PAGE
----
The removal of wisdom teeth has become so common that it seems like a right of passage. In fact, they are called “wisdom” teeth because they begin erupting as we enter adulthood. Wisdom teeth, also referred to as third molars, are one of those odd twists in human evolution where an obsolete body part continues…
Impacted Wisdom Teeth and Damage to Other Teeth
Adults can have impacted wisdom teeth. These third molars are unsuccessful in breaking through the gum tissue. That is why these teeth stay inside the gum tissue and jawbone. This is called impaction. Impacted wisdom teeth damage neighboring teeth. If you want to find out how this happens, here are the details.
Pressing against neighboring teeth
Some impacted wisdom teeth tilt toward the second molars. Others lie in a horizontal position as if lying down. When this happens, the teeth are in the jawbone perpendicular to the second molar. As the perpendicular wisdom tooth grows, it presses against the second molar. The pressure damages the second molar’s roots. Excessive pressure makes the second molar shift.
This pushing and shifting have a domino effect on the other teeth. The pressure might be too excessive. This damages the pulp and tooth roots of the neighboring teeth. The damage may need a root canal procedure or even a dental extraction. The patient will need orthodontic treatment to realign the shifted teeth.
Makes the neighboring teeth vulnerable to infection
Impacted wisdom teeth tend to develop cysts. These growths collect fluid. Food particles stuck within the folds of the impacted third molar encourage bacteria to collect inside the cyst. The infection starts. It then penetrates the gums and bones. Infection also spreads to the other teeth.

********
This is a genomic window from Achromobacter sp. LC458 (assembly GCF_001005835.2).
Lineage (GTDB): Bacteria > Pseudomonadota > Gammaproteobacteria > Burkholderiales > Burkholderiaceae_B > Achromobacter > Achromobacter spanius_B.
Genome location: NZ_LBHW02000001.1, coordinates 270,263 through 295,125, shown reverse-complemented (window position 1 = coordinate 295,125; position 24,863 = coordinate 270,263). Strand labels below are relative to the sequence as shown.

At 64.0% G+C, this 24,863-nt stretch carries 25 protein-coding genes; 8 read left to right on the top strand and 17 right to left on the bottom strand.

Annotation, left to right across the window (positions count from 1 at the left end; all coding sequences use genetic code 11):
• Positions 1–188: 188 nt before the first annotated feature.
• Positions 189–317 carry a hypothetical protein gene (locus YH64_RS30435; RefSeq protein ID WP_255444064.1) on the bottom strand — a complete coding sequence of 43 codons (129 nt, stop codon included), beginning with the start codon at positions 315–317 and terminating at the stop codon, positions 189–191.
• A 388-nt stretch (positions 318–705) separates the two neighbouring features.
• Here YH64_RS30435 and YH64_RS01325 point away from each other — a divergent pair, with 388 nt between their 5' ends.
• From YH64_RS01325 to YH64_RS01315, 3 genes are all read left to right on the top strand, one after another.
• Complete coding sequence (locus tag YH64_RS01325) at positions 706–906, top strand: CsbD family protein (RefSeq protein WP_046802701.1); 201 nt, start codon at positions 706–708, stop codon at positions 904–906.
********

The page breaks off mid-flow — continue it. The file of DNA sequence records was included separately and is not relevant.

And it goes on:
Reaching the back part of the mouth to clean the impacted wisdom teeth is often difficult to do. It is also challenging to floss between the second molar and the gum tissue of the third molar. Once plaque and tartar accumulate behind the second molar, the neighboring teeth become prone to infection. Periodontitis starts in the neighboring teeth.
Risk of cyst formation increases
A dental cyst is a fluid-filled sac that develops around impacted wisdom teeth. If the dentist does not treat it, the cyst will continue to grow. It will then weaken and damage the jawbone. It can also spread to the roots of the neighboring teeth. The dentist will have to remove the cysts and the wisdom teeth in one procedure.
Risk of pericoronitis increases
Impacted wisdom teeth increase the risk of developing pericoronitis. This infection occurs when the impacted tooth has a small portion of the crown peaking through the gums. It can also happen if the wisdom teeth are underneath the gum’s surface. Pericoronitis causes swelling and inflammation in the gum tissue near the area of wisdom teeth impaction.
There is difficulty closing the mouth or biting down because of the swollen gums. Bacteria thrive near the area of inflammation. This results in the gathering of pus. That is why those with pericoronitis have an unpleasant taste in the mouth.
Impacted wisdom teeth can bring damage to neighboring teeth
Dental issues start to arise when you have impacted wisdom teeth. These issues spread to the neighboring tissue and teeth, including the jawbone. If the infection becomes worse, the dentist will have to extract the impacted wisdom teeth. An appointment with your dentist can start your road back to a healthy mouth.
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